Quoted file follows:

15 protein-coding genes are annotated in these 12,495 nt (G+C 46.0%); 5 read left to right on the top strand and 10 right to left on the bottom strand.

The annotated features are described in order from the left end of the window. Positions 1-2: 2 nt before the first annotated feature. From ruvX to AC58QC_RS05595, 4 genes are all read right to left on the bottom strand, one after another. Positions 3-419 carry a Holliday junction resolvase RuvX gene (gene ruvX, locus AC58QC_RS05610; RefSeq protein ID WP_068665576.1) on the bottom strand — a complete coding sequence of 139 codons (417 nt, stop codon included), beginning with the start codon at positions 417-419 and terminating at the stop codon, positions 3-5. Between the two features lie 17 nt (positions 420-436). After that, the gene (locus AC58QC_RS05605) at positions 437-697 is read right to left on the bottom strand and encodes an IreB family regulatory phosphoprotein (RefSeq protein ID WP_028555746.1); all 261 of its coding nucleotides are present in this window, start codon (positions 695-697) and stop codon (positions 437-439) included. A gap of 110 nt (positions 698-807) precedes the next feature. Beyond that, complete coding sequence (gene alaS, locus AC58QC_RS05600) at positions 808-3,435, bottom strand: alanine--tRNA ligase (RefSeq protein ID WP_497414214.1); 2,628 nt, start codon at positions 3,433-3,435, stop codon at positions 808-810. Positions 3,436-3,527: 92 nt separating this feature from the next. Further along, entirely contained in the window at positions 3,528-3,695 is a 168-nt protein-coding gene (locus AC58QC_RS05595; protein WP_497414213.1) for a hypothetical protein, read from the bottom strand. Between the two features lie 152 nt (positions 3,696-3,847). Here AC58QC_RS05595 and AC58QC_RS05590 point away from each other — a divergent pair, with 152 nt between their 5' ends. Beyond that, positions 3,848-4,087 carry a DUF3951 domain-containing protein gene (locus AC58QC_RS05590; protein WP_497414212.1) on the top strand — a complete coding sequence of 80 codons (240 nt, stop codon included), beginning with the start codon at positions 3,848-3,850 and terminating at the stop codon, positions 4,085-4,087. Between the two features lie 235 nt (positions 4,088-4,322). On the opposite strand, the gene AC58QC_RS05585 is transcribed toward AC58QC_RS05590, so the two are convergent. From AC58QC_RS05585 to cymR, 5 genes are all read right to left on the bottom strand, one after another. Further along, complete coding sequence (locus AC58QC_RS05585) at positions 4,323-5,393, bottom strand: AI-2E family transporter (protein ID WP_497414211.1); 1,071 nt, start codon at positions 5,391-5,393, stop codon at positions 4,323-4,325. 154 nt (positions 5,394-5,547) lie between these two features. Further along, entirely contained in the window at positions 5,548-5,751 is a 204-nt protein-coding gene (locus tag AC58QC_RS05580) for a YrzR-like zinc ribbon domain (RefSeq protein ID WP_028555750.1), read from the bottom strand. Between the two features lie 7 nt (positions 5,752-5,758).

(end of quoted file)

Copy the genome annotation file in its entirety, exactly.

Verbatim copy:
15 protein-coding genes are annotated in these 12,495 nt (G+C 46.0%); 5 read left to right on the top strand and 10 right to left on the bottom strand.

The annotated features are described in order from the left end of the window. Positions 1-2: 2 nt before the first annotated feature. From ruvX to AC58QC_RS05595, 4 genes are all read right to left on the bottom strand, one after another. Positions 3-419 carry a Holliday junction resolvase RuvX gene (gene ruvX, locus AC58QC_RS05610; RefSeq protein ID WP_068665576.1) on the bottom strand — a complete coding sequence of 139 codons (417 nt, stop codon included), beginning with the start codon at positions 417-419 and terminating at the stop codon, positions 3-5. Between the two features lie 17 nt (positions 420-436). After that, the gene (locus AC58QC_RS05605) at positions 437-697 is read right to left on the bottom strand and encodes an IreB family regulatory phosphoprotein (RefSeq protein ID WP_028555746.1); all 261 of its coding nucleotides are present in this window, start codon (positions 695-697) and stop codon (positions 437-439) included. A gap of 110 nt (positions 698-807) precedes the next feature. Beyond that, complete coding sequence (gene alaS, locus AC58QC_RS05600) at positions 808-3,435, bottom strand: alanine--tRNA ligase (RefSeq protein ID WP_497414214.1); 2,628 nt, start codon at positions 3,433-3,435, stop codon at positions 808-810. Positions 3,436-3,527: 92 nt separating this feature from the next. Further along, entirely contained in the window at positions 3,528-3,695 is a 168-nt protein-coding gene (locus AC58QC_RS05595; protein WP_497414213.1) for a hypothetical protein, read from the bottom strand. Between the two features lie 152 nt (positions 3,696-3,847). Here AC58QC_RS05595 and AC58QC_RS05590 point away from each other — a divergent pair, with 152 nt between their 5' ends. Beyond that, positions 3,848-4,087 carry a DUF3951 domain-containing protein gene (locus AC58QC_RS05590; protein WP_497414212.1) on the top strand — a complete coding sequence of 80 codons (240 nt, stop codon included), beginning with the start codon at positions 3,848-3,850 and terminating at the stop codon, positions 4,085-4,087. Between the two features lie 235 nt (positions 4,088-4,322). On the opposite strand, the gene AC58QC_RS05585 is transcribed toward AC58QC_RS05590, so the two are convergent. From AC58QC_RS05585 to cymR, 5 genes are all read right to left on the bottom strand, one after another. Further along, complete coding sequence (locus AC58QC_RS05585) at positions 4,323-5,393, bottom strand: AI-2E family transporter (protein ID WP_497414211.1); 1,071 nt, start codon at positions 5,391-5,393, stop codon at positions 4,323-4,325. 154 nt (positions 5,394-5,547) lie between these two features. Further along, entirely contained in the window at positions 5,548-5,751 is a 204-nt protein-coding gene (locus tag AC58QC_RS05580) for a YrzR-like zinc ribbon domain (RefSeq protein ID WP_028555750.1), read from the bottom strand. Between the two features lie 7 nt (positions 5,752-5,758).